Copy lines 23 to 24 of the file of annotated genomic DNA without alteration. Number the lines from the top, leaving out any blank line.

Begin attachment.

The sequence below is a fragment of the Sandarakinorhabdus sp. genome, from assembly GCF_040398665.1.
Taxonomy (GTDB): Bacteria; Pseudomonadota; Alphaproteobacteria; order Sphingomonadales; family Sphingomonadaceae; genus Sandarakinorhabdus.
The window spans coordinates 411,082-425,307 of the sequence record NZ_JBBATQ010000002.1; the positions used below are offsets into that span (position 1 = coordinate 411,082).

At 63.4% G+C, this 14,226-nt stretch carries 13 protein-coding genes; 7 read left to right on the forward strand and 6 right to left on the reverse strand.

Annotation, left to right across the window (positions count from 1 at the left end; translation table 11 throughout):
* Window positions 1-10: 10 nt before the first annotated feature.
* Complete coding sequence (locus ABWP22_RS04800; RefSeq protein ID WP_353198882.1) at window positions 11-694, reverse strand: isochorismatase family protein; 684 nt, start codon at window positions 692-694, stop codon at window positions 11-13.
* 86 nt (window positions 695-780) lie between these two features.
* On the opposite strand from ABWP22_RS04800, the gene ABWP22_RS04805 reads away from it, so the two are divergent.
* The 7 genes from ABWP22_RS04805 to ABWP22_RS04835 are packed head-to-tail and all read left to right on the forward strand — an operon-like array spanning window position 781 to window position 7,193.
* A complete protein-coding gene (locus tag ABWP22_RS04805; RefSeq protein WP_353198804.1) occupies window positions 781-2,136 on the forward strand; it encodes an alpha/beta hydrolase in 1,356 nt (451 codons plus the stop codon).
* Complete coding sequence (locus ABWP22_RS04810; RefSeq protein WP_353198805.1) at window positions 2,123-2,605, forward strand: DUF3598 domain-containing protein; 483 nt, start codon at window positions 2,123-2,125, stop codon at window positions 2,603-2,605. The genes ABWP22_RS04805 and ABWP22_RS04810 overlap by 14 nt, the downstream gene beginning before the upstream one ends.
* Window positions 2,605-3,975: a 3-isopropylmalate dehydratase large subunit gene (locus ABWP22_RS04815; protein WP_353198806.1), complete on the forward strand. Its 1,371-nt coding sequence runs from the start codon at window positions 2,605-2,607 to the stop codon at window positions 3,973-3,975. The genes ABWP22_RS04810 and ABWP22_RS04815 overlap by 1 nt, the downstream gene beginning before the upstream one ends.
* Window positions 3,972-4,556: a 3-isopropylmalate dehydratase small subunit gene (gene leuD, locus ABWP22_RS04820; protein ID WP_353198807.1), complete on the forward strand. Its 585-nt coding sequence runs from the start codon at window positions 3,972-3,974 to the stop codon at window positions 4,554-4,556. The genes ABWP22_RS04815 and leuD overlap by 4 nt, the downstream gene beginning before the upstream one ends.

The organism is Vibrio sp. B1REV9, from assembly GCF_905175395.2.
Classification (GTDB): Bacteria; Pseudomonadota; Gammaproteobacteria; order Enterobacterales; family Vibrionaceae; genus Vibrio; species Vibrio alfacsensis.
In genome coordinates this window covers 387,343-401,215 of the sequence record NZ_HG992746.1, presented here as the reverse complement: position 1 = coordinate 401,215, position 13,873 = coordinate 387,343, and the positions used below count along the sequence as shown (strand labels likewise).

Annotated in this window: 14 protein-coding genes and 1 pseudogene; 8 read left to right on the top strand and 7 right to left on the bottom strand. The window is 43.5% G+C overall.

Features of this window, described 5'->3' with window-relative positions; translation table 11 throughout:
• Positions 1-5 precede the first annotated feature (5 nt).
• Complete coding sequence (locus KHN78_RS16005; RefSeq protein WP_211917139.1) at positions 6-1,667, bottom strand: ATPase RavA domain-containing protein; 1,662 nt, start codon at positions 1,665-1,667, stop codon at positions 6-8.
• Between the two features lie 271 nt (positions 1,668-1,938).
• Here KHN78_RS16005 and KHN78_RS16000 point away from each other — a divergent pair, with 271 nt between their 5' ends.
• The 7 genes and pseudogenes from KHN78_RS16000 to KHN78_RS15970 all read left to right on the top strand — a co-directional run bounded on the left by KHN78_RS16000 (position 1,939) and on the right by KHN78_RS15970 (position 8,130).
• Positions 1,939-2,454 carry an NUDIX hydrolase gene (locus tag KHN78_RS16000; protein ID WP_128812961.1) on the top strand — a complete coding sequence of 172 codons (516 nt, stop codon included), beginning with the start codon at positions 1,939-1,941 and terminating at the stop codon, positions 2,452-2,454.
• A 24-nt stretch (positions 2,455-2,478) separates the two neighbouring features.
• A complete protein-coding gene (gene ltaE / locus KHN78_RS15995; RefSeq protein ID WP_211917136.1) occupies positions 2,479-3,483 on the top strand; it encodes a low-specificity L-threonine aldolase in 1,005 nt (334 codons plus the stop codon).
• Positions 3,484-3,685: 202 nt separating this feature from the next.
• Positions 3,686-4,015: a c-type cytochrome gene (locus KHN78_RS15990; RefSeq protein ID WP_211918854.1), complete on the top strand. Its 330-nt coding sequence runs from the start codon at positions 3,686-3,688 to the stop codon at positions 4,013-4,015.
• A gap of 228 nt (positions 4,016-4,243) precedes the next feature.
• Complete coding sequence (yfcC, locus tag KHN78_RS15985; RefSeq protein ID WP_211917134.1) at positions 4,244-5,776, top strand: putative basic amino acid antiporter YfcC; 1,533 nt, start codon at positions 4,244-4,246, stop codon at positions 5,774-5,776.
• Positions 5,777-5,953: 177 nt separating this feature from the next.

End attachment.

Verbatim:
• Here KHN78_RS16005 and KHN78_RS16000 point away from each other — a divergent pair, with 271 nt between their 5' ends.
• The 7 genes and pseudogenes from KHN78_RS16000 to KHN78_RS15970 all read left to right on the top strand — a co-directional run bounded on the left by KHN78_RS16000 (position 1,939) and on the right by KHN78_RS15970 (position 8,130).